I initially wasn't going to talk about this embarrassing bike ride experience. With it being an example of how bike rides can have their share of mishaps and in the interest of portraying an accurate depiction of my rides, I decided to share my story.
The ISU game was over and I needed to get out on the bike trail for some fresh air. I wasn’t intending to go for a long ride, just enough to get out and enjoy the beautiful weather. It had been a while since I was out on the High Trestle Trail, so off to Woodward I went with the plan to ride for an hour.
Lots of cars were parked at the quiet trailhead. I found an empty space and unloaded my bike to discover the chain had slipped off. Not the best way to start a bike ride. I got it back in place and then headed over to the trailhead restrooms.
The door had closed behind me without any problem, but when it was time to leave it wouldn’t budge. The lock seemed to be working fine, but the door was jammed shut.
It’s interesting how quickly your mind races when you’re put into stressful scenarios. I wondered how irritated my husband would be to get a phone call from me asking him to rescue me from a bathroom. Then I realized my phone was in my bike bag. Oh no!!
Remembering how quiet the trailhead was when I arrived I started getting panicky and wondering how long I’d be imprisoned. I pictured myself waiting in the dingy room for hours until someone discovered me. My mind envisioned needing to be freed by local rescue workers, while bored news stations reported a “Captured Cyclist Sprung from Trestle Trailhead”. That’s when I started kicking the crap out of the door. I figured I’d either be heard by someone who would help or dislodge the door.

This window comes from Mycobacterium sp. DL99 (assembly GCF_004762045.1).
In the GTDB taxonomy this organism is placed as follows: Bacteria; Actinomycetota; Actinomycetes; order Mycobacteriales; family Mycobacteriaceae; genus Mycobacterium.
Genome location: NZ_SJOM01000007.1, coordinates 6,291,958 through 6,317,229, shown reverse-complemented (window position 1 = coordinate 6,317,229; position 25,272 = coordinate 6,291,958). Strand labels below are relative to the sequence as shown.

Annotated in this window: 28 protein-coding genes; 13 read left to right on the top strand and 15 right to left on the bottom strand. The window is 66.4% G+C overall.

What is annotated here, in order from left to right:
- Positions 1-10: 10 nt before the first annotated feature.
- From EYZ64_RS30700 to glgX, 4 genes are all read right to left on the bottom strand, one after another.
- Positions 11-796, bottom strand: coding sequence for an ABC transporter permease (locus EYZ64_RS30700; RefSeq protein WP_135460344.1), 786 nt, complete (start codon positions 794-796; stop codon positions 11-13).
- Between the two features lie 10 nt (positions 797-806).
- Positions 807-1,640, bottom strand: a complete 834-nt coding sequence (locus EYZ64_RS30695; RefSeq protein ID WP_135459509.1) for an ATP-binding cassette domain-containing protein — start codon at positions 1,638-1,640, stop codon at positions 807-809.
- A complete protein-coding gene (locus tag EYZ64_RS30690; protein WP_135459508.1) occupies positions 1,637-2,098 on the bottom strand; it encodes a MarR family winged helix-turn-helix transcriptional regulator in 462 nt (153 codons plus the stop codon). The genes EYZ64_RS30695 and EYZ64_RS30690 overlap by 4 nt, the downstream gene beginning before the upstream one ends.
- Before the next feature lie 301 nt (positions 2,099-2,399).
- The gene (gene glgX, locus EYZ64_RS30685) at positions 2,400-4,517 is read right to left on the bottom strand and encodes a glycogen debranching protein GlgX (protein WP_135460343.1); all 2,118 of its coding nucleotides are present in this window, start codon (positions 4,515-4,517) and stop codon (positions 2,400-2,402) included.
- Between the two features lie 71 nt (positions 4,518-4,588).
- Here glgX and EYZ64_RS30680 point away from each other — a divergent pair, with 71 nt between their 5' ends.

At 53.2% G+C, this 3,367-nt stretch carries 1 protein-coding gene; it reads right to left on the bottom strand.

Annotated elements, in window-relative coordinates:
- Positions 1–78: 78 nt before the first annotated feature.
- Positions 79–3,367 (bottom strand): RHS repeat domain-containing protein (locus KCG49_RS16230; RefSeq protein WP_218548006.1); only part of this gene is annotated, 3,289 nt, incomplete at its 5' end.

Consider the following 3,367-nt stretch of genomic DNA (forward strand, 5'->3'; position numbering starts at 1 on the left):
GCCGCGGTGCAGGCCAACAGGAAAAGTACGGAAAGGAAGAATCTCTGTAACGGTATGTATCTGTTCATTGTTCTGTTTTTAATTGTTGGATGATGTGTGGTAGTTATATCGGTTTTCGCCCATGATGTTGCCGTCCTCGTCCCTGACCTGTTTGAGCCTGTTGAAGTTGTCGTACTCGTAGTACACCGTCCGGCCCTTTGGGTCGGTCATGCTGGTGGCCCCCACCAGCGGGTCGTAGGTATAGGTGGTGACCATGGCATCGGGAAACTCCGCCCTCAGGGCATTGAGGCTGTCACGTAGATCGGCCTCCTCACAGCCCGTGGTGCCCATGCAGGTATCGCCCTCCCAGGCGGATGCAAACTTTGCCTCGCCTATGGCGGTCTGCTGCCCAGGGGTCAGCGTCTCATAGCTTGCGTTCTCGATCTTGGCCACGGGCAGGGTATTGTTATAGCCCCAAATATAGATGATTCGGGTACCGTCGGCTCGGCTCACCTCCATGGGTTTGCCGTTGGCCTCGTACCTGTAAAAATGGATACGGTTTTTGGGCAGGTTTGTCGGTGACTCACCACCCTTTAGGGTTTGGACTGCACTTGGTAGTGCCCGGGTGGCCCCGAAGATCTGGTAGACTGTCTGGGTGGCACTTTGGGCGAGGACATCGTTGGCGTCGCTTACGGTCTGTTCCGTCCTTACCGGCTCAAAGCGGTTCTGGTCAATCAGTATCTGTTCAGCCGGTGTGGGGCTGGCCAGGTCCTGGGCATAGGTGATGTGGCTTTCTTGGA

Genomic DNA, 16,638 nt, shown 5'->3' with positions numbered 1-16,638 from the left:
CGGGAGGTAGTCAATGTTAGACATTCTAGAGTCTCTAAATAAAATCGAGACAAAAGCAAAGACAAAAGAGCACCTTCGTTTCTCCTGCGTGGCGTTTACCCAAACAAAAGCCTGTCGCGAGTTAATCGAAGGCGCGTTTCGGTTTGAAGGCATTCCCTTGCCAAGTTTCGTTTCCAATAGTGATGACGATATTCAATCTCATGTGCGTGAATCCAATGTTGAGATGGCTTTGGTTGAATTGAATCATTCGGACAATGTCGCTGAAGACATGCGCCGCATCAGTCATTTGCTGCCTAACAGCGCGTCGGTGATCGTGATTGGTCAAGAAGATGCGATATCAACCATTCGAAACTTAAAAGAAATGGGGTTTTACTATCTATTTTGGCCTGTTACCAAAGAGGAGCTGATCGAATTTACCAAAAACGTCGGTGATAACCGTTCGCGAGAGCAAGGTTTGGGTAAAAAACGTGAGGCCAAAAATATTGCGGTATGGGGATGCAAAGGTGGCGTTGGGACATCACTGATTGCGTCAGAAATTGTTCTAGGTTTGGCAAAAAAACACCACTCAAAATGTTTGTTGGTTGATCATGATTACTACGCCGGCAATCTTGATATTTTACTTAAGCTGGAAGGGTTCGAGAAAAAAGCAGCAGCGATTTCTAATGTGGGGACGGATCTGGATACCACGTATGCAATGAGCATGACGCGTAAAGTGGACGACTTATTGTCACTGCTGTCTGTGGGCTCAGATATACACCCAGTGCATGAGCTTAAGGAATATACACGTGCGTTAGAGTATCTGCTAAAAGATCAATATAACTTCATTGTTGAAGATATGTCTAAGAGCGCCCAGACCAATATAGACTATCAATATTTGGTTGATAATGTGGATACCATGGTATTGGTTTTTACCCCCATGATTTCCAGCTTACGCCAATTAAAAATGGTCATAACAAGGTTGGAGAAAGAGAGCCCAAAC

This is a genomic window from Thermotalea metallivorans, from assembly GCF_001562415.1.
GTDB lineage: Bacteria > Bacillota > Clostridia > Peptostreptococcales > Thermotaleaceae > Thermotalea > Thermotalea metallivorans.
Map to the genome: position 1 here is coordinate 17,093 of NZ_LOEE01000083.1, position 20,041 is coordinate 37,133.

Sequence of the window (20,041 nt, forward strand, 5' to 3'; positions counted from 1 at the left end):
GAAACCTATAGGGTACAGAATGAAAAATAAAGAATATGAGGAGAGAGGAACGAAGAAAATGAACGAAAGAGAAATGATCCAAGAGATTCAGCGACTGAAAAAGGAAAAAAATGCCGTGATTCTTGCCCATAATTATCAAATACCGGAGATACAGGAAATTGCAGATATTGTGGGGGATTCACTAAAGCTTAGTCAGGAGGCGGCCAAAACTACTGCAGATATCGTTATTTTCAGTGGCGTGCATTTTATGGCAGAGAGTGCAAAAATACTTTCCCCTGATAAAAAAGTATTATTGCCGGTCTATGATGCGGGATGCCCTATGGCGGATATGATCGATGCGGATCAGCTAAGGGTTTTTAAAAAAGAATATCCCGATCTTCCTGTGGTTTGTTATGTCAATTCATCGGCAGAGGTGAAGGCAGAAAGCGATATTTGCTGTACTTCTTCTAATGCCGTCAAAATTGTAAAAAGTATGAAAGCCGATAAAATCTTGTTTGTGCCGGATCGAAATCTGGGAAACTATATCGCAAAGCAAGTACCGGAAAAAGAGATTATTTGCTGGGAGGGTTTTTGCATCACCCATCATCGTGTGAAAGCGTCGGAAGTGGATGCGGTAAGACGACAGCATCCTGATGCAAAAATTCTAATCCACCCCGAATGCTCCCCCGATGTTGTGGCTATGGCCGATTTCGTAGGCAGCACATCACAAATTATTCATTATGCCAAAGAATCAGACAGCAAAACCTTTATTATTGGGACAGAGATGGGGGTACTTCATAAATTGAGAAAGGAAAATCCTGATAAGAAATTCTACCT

After about 10 adrenaline-fueled kicks the door swung open just as a fellow cyclists was approaching to see if they could help. Sweet freedom! I must have had quite the look on my face because the gentleman laughed while explaining he coming to see if he could get me out. Thankfully no one had to call in reinforcements and I didn’t have to spend the night in the Woodward women’s restroom.
Back at my bike the desire to take a bike ride had dissipated. I felt like an idiot. Was I even supposed to be here? A slipped chain. Captured in the bathroom. What were the cycling gods trying to tell me? Should i just go home?
Putting those thoughts aside I got on my bike and headed down the trail hoping to leave the bad mojo behind. Thankfully there were no other mishaps and the bad feelings were soon pedaled away.
Reaching the bridge I took some time to watch pelicans fish and admired the view of the river valley. In Madrid I visited the coal mining tribute along Highway 17 before returning to Woodward.
I was glad I didn’t let the crazy start to my ride send me home. Maybe there was a lesson to be learned. Maybe the cycling gods weren't trying to tell me to go home but instead to expect the unexpected and to never leave my phone in the bike bag.